3. The ability to see more than most people. (I’ll refrain from saying " seeing everything" as that is not consciously possible.) Seeing more than most requires that the observer pay attention at all times. Just watch and listen. Remember #1 and #2…. Many listeners are only half paying attention. They are too busy coming up with a response to be aware of nuance of tone, word choice and subtle movement not only of the individual but of the group as a whole.Group reaction is of importance too. If you are new to a group and you react to a behavior while others don't you've misread the meaning of the behavior within that culture – same goes if they react and you don't once again you've misread the culture and behavior(s) meaning.
* Practice using your peripheral vision.
* Practice attentive listening.
* Choose the position of a neutral observer, that "fly on the wall" perspective.
Here's a quick 2-minute video on how to be that "fly on the wall".
As anything of value in life, non-judgmental observation is well worth practicing. Learning to observe takes time and commitment. You will never get everything, yet count success as the number of things you observe where you are able to maintain an open, non-judgmental mind. A funny thing about this skill, the more you bring it to your conscious awareness the more it becomes part of your unconscious competence.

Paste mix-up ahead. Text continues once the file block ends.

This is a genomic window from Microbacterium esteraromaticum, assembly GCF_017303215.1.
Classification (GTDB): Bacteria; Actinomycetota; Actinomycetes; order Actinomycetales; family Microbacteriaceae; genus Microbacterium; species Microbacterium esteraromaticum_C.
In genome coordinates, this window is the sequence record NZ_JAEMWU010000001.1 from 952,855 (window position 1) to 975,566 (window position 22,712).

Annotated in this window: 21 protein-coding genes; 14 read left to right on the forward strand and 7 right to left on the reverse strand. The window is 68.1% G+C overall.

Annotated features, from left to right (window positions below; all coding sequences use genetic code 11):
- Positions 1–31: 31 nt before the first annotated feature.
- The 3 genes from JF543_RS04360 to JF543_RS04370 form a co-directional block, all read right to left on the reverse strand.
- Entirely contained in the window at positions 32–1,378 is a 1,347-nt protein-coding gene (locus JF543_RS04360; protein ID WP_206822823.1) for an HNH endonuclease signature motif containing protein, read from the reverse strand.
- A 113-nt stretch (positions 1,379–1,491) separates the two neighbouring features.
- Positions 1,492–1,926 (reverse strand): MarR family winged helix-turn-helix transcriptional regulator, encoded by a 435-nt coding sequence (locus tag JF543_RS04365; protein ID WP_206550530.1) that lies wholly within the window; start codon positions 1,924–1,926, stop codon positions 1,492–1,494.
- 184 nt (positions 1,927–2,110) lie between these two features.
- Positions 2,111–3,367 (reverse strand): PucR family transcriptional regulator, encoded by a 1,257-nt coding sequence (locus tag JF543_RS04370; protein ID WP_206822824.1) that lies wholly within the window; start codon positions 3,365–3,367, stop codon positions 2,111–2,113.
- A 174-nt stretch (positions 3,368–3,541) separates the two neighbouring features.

Whether you are new to the culture or been a long time member of the group mindful observation pays large dividends. Often you will see and understand things long before they actually happen in the group based on behaviors and reactions you previously observed. Leaders who master this skill will appear to be mind readers to the untrained or the unobservant…. One thing I know for sure is that others will think you are more intelligent — all you really are doing is being more observant. So practice increasing your IQ the easy way.
Until next time, have a great day whatever your adventures
To Success! To Life!
Sharon Sayler, MBA, is a Communications Success Strategist. Sharon trains professionals on how to become stronger, more influential communicators and leaders. Her latest book What Your Body Says (and how to master the message) is available wherever books are sold and get an autographed copy at www.WhatYourBodySays.com.